Young cultivates top-bar hives, a type of hive that harvests the whole swarm. This naturally makes the bees’ home cleaner and less prone to bacteria.

“In a top bar hive, I harvest the whole comb,” Young said. “The honey and everything. That gives me more beeswax to make my products, but it also makes my bees work a little harder because they’ll have to rebuild what is lost.”

As Young prepares to open one of them, she gestures to come closer.

“Come on, be a part of this,” Young said.

It’s an easy gesture for Young, who gives presentations, tours and apprenticeships to the public about beekeeping. Every year, Young mentors 10 people, with the option of bringing a buddy along.

Apprentices are exposed to multiple hives on her farm and are even given the ability to build two of their own.

“Robin was offering such an enormous amount of knowledge,” former apprentice Kelly McGill said. “She wanted to help us get started and was willing to stay with us for a year. You could tell she did her research and she was excited to hear what we thought as well.”

Robin holding a fresh chunk of a bee hive. Bees are crawling inside and out of the honeycomb. Ruben Paquian

Recently, a species of bees was declared endangered for the first time ever. The wildlife service blames climate change, pesticides and loss of habitat.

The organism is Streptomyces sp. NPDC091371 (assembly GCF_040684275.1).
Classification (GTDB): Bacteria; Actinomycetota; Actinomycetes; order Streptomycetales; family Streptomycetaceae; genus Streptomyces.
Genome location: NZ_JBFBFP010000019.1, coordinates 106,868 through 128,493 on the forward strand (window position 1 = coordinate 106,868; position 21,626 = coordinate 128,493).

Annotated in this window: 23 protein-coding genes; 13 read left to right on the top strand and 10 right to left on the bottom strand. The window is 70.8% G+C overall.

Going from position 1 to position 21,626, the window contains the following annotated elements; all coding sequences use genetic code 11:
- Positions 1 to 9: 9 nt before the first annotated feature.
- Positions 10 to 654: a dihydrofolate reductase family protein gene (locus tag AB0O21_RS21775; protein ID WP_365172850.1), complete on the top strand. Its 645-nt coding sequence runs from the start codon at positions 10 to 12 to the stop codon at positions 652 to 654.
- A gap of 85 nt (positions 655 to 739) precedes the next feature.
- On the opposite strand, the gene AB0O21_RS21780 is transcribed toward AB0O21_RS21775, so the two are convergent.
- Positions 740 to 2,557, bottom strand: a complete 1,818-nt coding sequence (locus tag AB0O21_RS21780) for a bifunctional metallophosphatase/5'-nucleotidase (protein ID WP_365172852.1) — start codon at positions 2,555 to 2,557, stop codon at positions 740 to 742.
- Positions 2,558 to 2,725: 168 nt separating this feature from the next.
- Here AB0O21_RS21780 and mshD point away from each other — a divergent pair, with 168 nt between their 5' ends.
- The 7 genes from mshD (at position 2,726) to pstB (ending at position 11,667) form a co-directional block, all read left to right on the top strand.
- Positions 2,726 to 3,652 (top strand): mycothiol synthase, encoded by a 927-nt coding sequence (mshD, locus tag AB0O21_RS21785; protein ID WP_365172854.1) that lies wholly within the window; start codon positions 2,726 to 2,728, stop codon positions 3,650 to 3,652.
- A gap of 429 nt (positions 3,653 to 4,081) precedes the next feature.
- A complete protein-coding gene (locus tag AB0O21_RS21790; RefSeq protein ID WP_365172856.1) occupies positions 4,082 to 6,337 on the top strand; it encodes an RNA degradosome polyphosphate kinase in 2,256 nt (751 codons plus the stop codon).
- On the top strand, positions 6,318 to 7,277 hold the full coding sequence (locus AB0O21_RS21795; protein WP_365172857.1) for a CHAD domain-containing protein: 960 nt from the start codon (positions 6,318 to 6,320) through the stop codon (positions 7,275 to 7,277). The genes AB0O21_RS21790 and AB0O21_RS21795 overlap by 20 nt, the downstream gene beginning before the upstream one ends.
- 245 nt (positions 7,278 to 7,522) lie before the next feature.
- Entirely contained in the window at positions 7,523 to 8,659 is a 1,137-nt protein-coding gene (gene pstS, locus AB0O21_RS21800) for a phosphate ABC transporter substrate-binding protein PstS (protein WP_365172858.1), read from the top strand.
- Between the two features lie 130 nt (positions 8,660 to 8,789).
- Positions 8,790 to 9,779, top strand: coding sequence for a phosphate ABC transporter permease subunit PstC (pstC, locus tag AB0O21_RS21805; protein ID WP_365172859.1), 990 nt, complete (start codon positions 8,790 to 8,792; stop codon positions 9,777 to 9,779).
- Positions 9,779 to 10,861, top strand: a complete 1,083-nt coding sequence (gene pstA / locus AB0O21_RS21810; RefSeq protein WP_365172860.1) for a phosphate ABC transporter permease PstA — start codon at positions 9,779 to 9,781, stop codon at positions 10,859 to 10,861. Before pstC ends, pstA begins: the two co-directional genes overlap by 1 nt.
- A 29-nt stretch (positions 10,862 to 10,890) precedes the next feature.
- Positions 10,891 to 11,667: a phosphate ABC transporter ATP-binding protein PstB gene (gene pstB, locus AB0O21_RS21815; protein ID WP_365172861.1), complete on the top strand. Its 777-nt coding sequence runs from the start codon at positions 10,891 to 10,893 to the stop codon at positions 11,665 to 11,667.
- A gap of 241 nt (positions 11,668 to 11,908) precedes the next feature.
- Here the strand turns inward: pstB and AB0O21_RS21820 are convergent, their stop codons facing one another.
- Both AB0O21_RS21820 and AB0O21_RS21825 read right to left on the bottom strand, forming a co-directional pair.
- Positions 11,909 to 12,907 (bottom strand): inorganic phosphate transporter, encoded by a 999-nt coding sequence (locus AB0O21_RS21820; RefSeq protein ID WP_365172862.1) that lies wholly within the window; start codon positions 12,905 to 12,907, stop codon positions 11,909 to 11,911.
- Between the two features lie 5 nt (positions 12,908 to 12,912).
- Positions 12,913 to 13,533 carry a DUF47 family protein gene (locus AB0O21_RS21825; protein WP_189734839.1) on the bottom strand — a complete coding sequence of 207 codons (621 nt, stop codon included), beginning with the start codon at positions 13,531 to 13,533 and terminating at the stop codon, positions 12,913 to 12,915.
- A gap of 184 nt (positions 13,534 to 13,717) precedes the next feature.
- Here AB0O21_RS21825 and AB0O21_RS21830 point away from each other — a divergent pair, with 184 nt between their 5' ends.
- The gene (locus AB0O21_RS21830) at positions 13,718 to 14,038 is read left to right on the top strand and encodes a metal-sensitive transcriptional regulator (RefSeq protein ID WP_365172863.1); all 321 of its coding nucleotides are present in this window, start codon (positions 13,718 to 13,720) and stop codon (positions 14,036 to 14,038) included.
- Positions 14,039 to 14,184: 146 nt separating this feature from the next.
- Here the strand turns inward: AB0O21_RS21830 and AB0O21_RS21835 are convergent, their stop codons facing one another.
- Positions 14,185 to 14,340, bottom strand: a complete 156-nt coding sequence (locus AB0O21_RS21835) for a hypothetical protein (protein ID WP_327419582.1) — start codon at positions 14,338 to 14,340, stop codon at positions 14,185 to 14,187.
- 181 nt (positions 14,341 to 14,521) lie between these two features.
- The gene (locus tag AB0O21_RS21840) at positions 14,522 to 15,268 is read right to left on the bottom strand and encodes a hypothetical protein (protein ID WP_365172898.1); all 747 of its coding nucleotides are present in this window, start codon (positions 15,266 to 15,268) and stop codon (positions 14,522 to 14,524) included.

In the face of this news, Young sees her apprenticeships as a way to help with their extinction.

“It’s not just the bees that are dying off, it’s the beekeepers,” Young said. “So many beekeepers are older, retired people. So I’m trying to get younger people to do it. It’s a lot of work, but it’s also not. [Because of the harvesting season], you’re free when crunch time comes to spend time with your families.”

Meanwhile, Young and her husband are sort of a tag team. He tends to the livestock, but still helps with harvesting the honey and other operations.

“I love the beneficial things and the medicinal purposes that come from the products,” Jack said. “It’s great to see the benefits that come out of them.”

The two are planning to open their market in April and look forward to interacting with their customers.

Although Soul Honey has received offers to sell their products at local grocers, they’ve decided to remain at the farmer’s market.

“I’m getting to the people of Denton,” Young said. “People that I can talk to and get feedback on, where I feel like I’m closer with my customers. It’s just a very unique experience.”

Likewise, the customers of Denton have noticed Young’s dedication to the community.

“Her knowledge and passion for educating was so impressive,” customer Kandice Andrew Ray said. “Her property is beautiful yet functional, her products are amazing and her dedication to the wellness of bees is inspirational. She also accepted no payment for the field trip. It’s her gift to the community.”

All of Soul Honey’s products are emblazoned with the Bible verse of Proverbs 16:24, which states that “Pleasant words are a honeycomb, sweet to the soul and healing to the bones.”

With the Denton community, perhaps Young is doing just that.

“I believe that honey can help you in many ways,” Young said. “I’m not a doctor so I can’t say how, but I believe it can really do you some good.”

Featured Image: Robin checking the bee hives trying to find a good one to harvest a honey sample. Ruben Paquian

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Kayleigh Bywater

Kayleigh Bywater